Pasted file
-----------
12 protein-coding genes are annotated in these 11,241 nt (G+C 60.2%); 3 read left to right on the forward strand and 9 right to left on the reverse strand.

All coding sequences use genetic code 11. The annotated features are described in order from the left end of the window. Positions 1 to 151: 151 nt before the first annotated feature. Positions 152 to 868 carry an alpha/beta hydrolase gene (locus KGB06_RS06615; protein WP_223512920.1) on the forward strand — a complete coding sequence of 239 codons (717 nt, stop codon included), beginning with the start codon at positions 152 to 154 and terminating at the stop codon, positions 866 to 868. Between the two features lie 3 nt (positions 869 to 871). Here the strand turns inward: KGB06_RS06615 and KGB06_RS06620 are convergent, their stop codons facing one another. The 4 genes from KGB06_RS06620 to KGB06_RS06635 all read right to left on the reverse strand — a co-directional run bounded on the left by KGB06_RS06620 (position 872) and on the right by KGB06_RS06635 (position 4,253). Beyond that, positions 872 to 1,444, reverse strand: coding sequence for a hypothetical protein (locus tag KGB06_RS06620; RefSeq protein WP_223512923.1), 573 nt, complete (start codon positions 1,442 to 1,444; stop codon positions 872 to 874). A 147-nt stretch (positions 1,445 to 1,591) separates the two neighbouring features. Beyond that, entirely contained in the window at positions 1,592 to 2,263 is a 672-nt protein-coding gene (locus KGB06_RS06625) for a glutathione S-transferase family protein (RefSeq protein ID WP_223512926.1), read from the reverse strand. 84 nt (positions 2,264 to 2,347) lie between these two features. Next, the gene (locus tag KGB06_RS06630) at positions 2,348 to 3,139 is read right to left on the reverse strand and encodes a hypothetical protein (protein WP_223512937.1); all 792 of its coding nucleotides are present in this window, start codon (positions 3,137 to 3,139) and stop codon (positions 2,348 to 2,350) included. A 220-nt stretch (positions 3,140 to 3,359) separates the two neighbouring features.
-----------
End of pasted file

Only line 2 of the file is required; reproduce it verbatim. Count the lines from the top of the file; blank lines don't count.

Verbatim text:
All coding sequences use genetic code 11. The annotated features are described in order from the left end of the window. Positions 1 to 151: 151 nt before the first annotated feature. Positions 152 to 868 carry an alpha/beta hydrolase gene (locus KGB06_RS06615; protein WP_223512920.1) on the forward strand — a complete coding sequence of 239 codons (717 nt, stop codon included), beginning with the start codon at positions 152 to 154 and terminating at the stop codon, positions 866 to 868. Between the two features lie 3 nt (positions 869 to 871). Here the strand turns inward: KGB06_RS06615 and KGB06_RS06620 are convergent, their stop codons facing one another. The 4 genes from KGB06_RS06620 to KGB06_RS06635 all read right to left on the reverse strand — a co-directional run bounded on the left by KGB06_RS06620 (position 872) and on the right by KGB06_RS06635 (position 4,253). Beyond that, positions 872 to 1,444, reverse strand: coding sequence for a hypothetical protein (locus tag KGB06_RS06620; RefSeq protein WP_223512923.1), 573 nt, complete (start codon positions 1,442 to 1,444; stop codon positions 872 to 874). A 147-nt stretch (positions 1,445 to 1,591) separates the two neighbouring features. Beyond that, entirely contained in the window at positions 1,592 to 2,263 is a 672-nt protein-coding gene (locus KGB06_RS06625) for a glutathione S-transferase family protein (RefSeq protein ID WP_223512926.1), read from the reverse strand. 84 nt (positions 2,264 to 2,347) lie between these two features. Next, the gene (locus tag KGB06_RS06630) at positions 2,348 to 3,139 is read right to left on the reverse strand and encodes a hypothetical protein (protein WP_223512937.1); all 792 of its coding nucleotides are present in this window, start codon (positions 3,137 to 3,139) and stop codon (positions 2,348 to 2,350) included. A 220-nt stretch (positions 3,140 to 3,359) separates the two neighbouring features.